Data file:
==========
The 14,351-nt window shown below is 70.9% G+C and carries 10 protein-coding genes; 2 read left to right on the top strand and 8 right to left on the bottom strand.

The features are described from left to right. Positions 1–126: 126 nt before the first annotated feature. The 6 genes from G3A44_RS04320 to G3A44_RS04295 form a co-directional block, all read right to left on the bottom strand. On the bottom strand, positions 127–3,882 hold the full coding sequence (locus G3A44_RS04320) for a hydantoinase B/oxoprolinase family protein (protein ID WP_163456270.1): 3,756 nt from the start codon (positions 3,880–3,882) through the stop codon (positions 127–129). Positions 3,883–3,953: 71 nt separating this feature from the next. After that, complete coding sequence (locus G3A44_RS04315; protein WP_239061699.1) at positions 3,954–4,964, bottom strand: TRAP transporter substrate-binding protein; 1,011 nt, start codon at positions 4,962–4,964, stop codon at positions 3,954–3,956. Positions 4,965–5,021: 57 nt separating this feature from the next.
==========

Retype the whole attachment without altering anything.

The 14,351-nt window shown below is 70.9% G+C and carries 10 protein-coding genes; 2 read left to right on the top strand and 8 right to left on the bottom strand.

The features are described from left to right. Positions 1–126: 126 nt before the first annotated feature. The 6 genes from G3A44_RS04320 to G3A44_RS04295 form a co-directional block, all read right to left on the bottom strand. On the bottom strand, positions 127–3,882 hold the full coding sequence (locus G3A44_RS04320) for a hydantoinase B/oxoprolinase family protein (protein ID WP_163456270.1): 3,756 nt from the start codon (positions 3,880–3,882) through the stop codon (positions 127–129). Positions 3,883–3,953: 71 nt separating this feature from the next. After that, complete coding sequence (locus G3A44_RS04315; protein WP_239061699.1) at positions 3,954–4,964, bottom strand: TRAP transporter substrate-binding protein; 1,011 nt, start codon at positions 4,962–4,964, stop codon at positions 3,954–3,956. Positions 4,965–5,021: 57 nt separating this feature from the next.